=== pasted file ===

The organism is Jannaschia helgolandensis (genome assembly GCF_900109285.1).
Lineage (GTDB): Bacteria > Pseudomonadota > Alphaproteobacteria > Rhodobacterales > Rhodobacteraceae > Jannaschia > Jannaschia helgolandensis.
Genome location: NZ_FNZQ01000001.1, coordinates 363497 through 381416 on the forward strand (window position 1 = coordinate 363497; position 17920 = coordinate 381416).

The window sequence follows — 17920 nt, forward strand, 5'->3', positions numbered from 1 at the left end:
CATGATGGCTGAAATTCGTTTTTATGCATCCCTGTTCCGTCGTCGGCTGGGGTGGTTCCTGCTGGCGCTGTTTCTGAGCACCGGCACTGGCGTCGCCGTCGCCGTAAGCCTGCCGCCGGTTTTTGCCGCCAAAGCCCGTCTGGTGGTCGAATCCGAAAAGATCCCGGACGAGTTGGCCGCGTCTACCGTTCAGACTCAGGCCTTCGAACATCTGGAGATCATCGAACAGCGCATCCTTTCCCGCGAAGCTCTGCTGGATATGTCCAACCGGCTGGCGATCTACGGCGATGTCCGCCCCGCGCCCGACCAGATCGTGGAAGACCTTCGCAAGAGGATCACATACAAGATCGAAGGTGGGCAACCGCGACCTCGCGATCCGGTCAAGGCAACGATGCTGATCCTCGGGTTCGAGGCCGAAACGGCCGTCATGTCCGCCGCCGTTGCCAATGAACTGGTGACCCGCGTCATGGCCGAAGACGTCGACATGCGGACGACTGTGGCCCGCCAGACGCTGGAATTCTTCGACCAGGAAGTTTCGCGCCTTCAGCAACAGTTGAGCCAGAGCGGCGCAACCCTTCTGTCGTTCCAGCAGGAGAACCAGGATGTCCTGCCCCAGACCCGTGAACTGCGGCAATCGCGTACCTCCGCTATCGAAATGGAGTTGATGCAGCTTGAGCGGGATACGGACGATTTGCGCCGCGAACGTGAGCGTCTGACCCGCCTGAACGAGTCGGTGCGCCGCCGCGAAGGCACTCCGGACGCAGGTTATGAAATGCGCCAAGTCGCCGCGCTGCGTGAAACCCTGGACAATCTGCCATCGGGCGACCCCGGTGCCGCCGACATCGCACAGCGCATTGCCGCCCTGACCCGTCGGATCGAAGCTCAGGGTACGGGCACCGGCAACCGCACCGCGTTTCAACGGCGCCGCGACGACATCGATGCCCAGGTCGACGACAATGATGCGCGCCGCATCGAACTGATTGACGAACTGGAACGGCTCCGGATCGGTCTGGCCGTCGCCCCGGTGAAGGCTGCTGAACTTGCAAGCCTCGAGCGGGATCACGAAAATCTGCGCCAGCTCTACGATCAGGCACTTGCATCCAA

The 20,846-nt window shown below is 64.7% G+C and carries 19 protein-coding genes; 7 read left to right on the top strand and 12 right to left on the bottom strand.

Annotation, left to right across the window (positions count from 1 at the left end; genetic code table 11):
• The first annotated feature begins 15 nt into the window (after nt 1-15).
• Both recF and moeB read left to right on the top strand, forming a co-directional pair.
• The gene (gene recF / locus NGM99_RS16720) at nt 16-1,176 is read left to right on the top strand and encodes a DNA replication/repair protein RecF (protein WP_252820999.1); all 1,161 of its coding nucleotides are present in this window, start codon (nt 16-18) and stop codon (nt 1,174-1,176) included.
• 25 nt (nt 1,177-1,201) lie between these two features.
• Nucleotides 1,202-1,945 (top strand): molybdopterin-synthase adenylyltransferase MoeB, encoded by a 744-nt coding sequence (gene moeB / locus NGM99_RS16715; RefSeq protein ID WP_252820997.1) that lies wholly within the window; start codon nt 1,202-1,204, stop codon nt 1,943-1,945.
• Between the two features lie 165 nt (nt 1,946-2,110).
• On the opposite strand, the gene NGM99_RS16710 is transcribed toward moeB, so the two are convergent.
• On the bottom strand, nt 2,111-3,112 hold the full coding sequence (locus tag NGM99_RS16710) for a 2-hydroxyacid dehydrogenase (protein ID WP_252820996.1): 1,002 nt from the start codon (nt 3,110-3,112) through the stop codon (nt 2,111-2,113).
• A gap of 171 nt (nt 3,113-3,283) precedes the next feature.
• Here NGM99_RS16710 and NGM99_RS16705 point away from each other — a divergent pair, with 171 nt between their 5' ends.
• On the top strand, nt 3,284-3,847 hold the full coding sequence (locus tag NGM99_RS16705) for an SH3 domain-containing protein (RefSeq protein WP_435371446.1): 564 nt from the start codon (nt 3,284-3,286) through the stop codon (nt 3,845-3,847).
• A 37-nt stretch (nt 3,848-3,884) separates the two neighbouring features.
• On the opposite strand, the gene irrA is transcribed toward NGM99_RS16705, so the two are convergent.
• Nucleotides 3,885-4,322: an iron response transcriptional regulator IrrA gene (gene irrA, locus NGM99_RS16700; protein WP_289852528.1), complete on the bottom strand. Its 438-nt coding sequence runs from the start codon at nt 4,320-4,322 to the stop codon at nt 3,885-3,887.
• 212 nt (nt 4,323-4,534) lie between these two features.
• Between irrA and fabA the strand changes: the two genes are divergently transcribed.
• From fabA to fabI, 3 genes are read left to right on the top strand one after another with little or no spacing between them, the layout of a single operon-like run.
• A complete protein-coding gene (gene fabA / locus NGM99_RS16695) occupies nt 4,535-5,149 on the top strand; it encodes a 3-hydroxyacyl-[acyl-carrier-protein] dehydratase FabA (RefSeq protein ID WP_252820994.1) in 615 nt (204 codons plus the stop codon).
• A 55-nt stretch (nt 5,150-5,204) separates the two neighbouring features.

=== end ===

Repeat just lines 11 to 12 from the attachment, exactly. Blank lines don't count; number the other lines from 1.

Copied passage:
• 25 nt (nt 1,177-1,201) lie between these two features.
• Nucleotides 1,202-1,945 (top strand): molybdopterin-synthase adenylyltransferase MoeB, encoded by a 744-nt coding sequence (gene moeB / locus NGM99_RS16715; RefSeq protein ID WP_252820997.1) that lies wholly within the window; start codon nt 1,202-1,204, stop codon nt 1,943-1,945.